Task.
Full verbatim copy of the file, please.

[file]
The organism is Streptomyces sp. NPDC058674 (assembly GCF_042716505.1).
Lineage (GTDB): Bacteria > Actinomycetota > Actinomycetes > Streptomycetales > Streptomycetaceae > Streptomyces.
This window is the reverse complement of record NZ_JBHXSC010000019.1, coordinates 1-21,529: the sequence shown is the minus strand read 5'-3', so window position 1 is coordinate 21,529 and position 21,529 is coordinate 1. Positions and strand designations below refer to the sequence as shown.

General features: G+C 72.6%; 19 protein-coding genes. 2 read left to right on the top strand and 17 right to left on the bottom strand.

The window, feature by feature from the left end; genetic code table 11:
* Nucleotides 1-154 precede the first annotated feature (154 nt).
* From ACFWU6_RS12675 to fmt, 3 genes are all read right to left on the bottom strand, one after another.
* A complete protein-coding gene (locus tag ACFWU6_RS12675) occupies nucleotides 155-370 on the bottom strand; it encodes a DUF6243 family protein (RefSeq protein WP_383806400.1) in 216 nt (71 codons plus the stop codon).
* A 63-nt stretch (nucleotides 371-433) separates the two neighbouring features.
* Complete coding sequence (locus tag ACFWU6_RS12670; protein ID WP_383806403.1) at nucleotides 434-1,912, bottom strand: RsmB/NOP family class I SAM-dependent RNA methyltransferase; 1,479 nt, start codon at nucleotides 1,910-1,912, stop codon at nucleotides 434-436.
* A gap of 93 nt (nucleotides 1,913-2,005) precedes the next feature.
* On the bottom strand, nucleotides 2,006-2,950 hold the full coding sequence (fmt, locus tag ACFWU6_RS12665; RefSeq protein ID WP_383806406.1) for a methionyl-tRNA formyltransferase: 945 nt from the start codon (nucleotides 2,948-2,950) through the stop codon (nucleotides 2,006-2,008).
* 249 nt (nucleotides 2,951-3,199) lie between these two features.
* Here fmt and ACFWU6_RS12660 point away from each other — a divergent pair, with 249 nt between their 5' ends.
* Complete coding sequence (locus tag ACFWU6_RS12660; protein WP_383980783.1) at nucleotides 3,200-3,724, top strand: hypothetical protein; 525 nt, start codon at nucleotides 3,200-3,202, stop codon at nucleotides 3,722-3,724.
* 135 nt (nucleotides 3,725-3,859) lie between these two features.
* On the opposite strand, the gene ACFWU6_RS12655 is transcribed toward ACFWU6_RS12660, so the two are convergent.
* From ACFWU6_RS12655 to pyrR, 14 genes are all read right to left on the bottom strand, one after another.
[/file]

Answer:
The organism is Streptomyces sp. NPDC058674 (assembly GCF_042716505.1).
Lineage (GTDB): Bacteria > Actinomycetota > Actinomycetes > Streptomycetales > Streptomycetaceae > Streptomyces.
This window is the reverse complement of record NZ_JBHXSC010000019.1, coordinates 1-21,529: the sequence shown is the minus strand read 5'-3', so window position 1 is coordinate 21,529 and position 21,529 is coordinate 1. Positions and strand designations below refer to the sequence as shown.

General features: G+C 72.6%; 19 protein-coding genes. 2 read left to right on the top strand and 17 right to left on the bottom strand.

The window, feature by feature from the left end; genetic code table 11:
* Nucleotides 1-154 precede the first annotated feature (154 nt).
* From ACFWU6_RS12675 to fmt, 3 genes are all read right to left on the bottom strand, one after another.
* A complete protein-coding gene (locus tag ACFWU6_RS12675) occupies nucleotides 155-370 on the bottom strand; it encodes a DUF6243 family protein (RefSeq protein WP_383806400.1) in 216 nt (71 codons plus the stop codon).
* A 63-nt stretch (nucleotides 371-433) separates the two neighbouring features.
* Complete coding sequence (locus tag ACFWU6_RS12670; protein ID WP_383806403.1) at nucleotides 434-1,912, bottom strand: RsmB/NOP family class I SAM-dependent RNA methyltransferase; 1,479 nt, start codon at nucleotides 1,910-1,912, stop codon at nucleotides 434-436.
* A gap of 93 nt (nucleotides 1,913-2,005) precedes the next feature.
* On the bottom strand, nucleotides 2,006-2,950 hold the full coding sequence (fmt, locus tag ACFWU6_RS12665; RefSeq protein ID WP_383806406.1) for a methionyl-tRNA formyltransferase: 945 nt from the start codon (nucleotides 2,948-2,950) through the stop codon (nucleotides 2,006-2,008).
* 249 nt (nucleotides 2,951-3,199) lie between these two features.
* Here fmt and ACFWU6_RS12660 point away from each other — a divergent pair, with 249 nt between their 5' ends.
* Complete coding sequence (locus tag ACFWU6_RS12660; protein WP_383980783.1) at nucleotides 3,200-3,724, top strand: hypothetical protein; 525 nt, start codon at nucleotides 3,200-3,202, stop codon at nucleotides 3,722-3,724.
* 135 nt (nucleotides 3,725-3,859) lie between these two features.
* On the opposite strand, the gene ACFWU6_RS12655 is transcribed toward ACFWU6_RS12660, so the two are convergent.
* From ACFWU6_RS12655 to pyrR, 14 genes are all read right to left on the bottom strand, one after another.